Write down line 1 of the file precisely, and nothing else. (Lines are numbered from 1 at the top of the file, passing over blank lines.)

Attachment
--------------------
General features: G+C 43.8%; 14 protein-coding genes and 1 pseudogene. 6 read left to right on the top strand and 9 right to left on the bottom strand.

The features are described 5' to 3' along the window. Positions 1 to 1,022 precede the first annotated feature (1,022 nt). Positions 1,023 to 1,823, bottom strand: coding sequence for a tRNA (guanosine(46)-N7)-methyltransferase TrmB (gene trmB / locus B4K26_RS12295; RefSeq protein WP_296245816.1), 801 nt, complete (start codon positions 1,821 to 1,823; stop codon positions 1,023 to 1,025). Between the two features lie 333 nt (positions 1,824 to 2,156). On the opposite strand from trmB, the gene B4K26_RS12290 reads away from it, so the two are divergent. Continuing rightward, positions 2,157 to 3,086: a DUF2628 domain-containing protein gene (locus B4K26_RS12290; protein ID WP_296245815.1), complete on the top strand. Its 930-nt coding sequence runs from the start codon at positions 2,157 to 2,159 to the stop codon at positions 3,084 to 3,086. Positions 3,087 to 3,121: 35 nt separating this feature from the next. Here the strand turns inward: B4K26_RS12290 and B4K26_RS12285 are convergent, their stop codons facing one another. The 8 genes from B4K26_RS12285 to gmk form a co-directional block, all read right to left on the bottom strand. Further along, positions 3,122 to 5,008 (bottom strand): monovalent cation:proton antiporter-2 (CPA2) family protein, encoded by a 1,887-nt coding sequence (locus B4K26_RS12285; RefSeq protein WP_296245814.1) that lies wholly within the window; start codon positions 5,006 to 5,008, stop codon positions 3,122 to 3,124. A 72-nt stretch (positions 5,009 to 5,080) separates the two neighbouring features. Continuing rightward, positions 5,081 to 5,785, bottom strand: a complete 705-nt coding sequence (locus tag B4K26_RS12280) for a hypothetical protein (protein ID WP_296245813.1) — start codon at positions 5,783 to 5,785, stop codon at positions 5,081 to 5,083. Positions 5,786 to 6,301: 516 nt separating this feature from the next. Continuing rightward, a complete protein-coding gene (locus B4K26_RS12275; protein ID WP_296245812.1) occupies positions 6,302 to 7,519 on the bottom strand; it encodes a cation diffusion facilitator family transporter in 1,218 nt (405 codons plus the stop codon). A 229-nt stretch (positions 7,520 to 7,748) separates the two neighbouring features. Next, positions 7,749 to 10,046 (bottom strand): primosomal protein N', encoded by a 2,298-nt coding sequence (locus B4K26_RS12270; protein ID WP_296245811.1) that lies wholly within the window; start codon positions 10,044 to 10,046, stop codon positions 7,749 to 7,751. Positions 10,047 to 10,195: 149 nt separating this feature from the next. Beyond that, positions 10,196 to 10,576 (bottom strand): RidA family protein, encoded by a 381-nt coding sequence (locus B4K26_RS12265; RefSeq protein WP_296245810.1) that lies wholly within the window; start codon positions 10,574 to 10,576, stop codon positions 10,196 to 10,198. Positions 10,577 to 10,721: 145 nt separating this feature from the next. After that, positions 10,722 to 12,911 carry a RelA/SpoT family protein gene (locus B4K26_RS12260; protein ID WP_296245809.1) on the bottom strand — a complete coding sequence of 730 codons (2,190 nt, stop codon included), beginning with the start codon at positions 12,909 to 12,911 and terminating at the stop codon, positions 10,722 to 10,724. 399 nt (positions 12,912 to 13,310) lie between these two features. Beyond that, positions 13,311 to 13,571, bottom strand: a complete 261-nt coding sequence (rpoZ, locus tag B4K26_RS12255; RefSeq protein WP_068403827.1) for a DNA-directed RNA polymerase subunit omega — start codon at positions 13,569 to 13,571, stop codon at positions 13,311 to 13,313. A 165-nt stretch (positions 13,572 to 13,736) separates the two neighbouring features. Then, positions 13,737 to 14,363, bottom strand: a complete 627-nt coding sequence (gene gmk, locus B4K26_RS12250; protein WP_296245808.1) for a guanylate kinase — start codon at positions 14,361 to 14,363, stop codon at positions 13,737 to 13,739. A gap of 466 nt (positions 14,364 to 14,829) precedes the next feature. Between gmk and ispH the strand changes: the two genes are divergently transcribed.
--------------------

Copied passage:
General features: G+C 43.8%; 14 protein-coding genes and 1 pseudogene. 6 read left to right on the top strand and 9 right to left on the bottom strand.